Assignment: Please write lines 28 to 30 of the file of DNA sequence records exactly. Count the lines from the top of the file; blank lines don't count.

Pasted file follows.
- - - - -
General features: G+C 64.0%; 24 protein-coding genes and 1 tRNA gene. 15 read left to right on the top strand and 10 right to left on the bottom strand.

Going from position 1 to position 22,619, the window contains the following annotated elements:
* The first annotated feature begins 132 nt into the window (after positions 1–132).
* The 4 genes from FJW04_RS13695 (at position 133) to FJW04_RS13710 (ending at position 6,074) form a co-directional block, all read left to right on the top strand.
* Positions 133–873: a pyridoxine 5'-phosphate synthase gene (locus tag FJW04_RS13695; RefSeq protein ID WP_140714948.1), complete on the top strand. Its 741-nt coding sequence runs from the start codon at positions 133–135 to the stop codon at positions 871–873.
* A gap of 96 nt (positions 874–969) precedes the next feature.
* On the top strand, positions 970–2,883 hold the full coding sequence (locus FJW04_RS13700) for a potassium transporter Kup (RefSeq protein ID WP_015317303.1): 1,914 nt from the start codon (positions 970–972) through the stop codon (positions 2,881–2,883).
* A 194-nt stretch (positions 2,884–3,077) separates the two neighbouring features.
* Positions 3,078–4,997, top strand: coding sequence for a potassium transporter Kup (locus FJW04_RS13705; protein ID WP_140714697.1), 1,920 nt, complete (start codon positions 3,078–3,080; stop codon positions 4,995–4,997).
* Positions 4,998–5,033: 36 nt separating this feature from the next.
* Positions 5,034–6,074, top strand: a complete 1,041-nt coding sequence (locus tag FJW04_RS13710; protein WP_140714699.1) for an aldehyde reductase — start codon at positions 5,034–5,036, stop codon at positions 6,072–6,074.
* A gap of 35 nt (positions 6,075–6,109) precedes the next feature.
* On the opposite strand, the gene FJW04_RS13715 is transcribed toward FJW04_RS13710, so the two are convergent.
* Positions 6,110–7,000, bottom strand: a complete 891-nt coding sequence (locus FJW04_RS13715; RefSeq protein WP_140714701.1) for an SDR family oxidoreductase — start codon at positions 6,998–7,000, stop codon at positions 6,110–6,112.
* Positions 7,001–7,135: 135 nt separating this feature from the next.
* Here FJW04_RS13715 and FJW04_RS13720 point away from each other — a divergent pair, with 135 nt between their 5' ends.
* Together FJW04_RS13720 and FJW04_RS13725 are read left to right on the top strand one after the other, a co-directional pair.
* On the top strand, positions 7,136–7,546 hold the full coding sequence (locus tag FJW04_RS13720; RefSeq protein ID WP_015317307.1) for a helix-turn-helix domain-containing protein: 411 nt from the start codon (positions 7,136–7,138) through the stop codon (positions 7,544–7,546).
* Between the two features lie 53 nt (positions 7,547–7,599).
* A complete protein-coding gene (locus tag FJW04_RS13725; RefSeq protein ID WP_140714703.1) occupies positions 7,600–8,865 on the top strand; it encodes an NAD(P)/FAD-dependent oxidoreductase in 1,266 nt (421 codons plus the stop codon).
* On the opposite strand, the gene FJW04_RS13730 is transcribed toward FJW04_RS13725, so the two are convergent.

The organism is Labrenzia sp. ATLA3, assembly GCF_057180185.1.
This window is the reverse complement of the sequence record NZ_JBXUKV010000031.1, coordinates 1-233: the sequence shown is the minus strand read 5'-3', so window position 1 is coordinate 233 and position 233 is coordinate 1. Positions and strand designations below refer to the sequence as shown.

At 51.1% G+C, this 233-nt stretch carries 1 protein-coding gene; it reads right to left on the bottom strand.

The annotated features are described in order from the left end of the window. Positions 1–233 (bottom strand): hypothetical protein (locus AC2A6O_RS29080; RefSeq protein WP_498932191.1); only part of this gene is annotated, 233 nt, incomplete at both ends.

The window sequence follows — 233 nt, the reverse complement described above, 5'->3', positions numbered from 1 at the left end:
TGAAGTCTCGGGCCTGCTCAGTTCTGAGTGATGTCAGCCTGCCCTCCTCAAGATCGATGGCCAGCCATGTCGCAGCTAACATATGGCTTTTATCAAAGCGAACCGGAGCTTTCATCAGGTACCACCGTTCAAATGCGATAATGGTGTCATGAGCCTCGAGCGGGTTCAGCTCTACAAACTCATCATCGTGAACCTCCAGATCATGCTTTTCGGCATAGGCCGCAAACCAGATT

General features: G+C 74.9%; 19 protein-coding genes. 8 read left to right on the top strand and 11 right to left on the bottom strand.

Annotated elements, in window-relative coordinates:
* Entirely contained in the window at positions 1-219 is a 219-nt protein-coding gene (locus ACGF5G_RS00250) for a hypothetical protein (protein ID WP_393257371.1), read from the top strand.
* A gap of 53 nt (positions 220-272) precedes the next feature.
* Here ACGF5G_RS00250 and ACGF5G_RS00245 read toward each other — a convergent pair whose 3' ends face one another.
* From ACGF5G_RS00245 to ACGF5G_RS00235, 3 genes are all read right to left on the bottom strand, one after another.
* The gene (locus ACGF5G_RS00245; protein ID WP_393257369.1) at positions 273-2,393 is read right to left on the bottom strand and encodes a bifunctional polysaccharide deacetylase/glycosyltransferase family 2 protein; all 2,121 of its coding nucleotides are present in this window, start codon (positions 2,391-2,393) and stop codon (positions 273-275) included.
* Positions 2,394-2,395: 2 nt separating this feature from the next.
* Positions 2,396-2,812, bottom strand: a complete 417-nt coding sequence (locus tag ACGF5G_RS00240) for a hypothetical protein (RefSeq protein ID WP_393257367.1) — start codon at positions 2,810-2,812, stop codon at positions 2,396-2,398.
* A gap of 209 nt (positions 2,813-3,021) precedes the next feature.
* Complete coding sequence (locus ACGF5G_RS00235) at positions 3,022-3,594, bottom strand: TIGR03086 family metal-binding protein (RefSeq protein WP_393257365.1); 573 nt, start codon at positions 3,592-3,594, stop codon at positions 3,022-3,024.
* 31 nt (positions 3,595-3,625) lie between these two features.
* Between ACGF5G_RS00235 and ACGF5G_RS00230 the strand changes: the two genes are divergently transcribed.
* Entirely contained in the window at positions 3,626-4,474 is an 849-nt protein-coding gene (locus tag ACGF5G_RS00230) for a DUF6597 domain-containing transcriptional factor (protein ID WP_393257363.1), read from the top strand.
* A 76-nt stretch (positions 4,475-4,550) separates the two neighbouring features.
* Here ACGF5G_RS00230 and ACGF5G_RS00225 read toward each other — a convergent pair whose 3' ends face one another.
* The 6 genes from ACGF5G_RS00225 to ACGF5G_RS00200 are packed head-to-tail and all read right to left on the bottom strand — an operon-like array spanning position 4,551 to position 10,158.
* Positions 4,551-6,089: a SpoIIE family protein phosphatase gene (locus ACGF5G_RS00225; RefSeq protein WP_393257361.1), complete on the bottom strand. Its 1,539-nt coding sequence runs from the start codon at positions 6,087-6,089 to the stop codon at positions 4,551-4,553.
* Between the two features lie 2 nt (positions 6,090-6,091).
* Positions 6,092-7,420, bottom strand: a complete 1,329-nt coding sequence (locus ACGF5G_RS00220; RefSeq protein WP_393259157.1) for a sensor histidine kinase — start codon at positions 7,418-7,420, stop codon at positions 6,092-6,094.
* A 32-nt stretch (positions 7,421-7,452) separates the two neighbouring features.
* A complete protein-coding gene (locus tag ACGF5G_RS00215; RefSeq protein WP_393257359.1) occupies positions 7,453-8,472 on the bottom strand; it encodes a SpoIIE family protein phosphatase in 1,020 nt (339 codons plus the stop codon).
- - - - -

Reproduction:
General features: G+C 74.9%; 19 protein-coding genes. 8 read left to right on the top strand and 11 right to left on the bottom strand.

Annotated elements, in window-relative coordinates:
* Entirely contained in the window at positions 1-219 is a 219-nt protein-coding gene (locus ACGF5G_RS00250) for a hypothetical protein (protein ID WP_393257371.1), read from the top strand.